Hamptons International Film Festival kicks off with 'Kill Your Darlings'

Daniel Radcliffe as Allen Ginsberg in "Kill Your Daniel Radcliffe as Allen Ginsberg in "Kill Your Darlings," directed by John Krokidas. Photo Credit: Sony Pictures Classic

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Rising actor Dane DeHaan and director John Krokidas attended the Hamptons International Film Festival Thursday night to present their opening-night film, "Kill Your Darlings."

The movie has made headlines for a love scene between DeHaan, who plays Beat Generation insider Lucien Carr, and Daniel Radcliffe as Allen Ginsberg.

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DeHaan would rather see the movie make headlines for its depiction of restrictive social attitudes in the 1940s than for "a sex scene that happens to be with another man," he said. "I think this movie is saying, look how far we've come. And there's more work to do."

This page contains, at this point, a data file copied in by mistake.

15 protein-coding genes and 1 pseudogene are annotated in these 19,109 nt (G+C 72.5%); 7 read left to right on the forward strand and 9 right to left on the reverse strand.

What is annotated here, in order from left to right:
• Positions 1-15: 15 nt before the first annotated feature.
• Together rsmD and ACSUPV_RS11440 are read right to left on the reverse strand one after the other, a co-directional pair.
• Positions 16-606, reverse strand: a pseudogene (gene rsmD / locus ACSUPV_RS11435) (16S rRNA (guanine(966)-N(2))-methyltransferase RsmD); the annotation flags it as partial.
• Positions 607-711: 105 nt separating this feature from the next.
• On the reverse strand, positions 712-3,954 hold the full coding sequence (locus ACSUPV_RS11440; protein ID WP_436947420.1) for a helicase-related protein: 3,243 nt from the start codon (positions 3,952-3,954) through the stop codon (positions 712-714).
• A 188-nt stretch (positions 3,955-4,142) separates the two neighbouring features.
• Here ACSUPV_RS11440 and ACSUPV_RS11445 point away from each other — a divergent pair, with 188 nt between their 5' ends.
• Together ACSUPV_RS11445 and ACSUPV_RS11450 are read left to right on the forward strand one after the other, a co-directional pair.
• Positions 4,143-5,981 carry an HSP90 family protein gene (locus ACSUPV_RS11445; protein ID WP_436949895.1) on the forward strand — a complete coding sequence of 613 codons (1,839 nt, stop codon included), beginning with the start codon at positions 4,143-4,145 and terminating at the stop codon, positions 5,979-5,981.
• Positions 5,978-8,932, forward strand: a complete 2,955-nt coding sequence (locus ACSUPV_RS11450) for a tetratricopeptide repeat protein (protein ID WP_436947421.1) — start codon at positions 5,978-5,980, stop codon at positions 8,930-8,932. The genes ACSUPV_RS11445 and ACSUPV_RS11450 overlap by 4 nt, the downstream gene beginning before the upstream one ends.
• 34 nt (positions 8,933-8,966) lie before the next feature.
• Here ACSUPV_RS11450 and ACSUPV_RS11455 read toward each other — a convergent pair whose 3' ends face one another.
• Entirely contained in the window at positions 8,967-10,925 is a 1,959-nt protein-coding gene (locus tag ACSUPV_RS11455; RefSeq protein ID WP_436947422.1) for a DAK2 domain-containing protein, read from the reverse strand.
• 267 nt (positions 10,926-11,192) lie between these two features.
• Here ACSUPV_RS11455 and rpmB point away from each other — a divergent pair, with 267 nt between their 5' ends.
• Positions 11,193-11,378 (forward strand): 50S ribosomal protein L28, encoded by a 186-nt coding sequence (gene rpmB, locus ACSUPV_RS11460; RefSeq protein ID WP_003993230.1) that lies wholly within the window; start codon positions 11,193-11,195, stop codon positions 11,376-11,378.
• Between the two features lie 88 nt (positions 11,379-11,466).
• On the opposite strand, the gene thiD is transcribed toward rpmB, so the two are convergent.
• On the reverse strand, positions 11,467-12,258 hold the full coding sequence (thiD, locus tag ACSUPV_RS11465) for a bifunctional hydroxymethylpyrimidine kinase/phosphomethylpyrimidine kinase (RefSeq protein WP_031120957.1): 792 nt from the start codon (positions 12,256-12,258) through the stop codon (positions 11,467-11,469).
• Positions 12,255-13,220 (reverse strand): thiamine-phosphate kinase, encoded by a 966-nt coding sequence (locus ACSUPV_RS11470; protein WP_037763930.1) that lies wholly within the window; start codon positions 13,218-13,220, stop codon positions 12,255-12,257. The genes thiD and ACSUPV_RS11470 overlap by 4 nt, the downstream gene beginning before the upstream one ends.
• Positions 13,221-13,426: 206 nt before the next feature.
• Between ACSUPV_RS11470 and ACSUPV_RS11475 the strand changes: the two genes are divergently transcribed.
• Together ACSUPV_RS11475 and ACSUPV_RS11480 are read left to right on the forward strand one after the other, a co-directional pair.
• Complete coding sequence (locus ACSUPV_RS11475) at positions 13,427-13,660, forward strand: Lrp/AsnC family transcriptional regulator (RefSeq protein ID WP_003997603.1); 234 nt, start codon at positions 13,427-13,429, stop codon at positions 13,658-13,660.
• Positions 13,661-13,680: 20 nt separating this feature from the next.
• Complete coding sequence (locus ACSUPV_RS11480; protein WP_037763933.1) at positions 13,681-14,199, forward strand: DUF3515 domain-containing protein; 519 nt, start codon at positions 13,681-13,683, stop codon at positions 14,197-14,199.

DeHaan, currently on-screen in the concert film "Metallica: Through The Never" and soon to appear as Harry Osborn in "The Amazing Spider-Man 2," is being touted by the Hamptons festival as one of its 10 Actors to Watch, along with Brie Larson, Scott Haze and David Oyelowo ("The Butler").

A more familiar actor, Huntington native Ralph Macchio, also showed up for the festival's opening night. Macchio has directed a short film, "Across Grace Alley," starring Marsha Mason, Karina Smirnoff, Macchio's onetime partner on "Dancing With the Stars," and Ben Hyland of Manhasset, who was in 2008's "Marley & Me."

"I'm born and raised on Long Island and it's my first time here," Macchio said of the festival. "We wanted to have our East Coast premiere here, so I'm pretty jazzed about that."

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The festival, which is in its 21st year, continues through Monday, with other actors and filmmakers scheduled to appear in support of their latest films. Helena Bonham Carter, who plays Elizabeth Taylor in "Burton and Taylor," will sit for a live interview Saturday. Bruce Dern and Will Forte, the stars of Alexander Payne's "Nebraska," will speak Sunday. Ralph Fiennes, director of the Dickens-themed biographical film, "The Invisible Woman," is scheduled to attend, as is Alex Gibney, director of the Lance Armstrong documentary "The Armstrong Lie."

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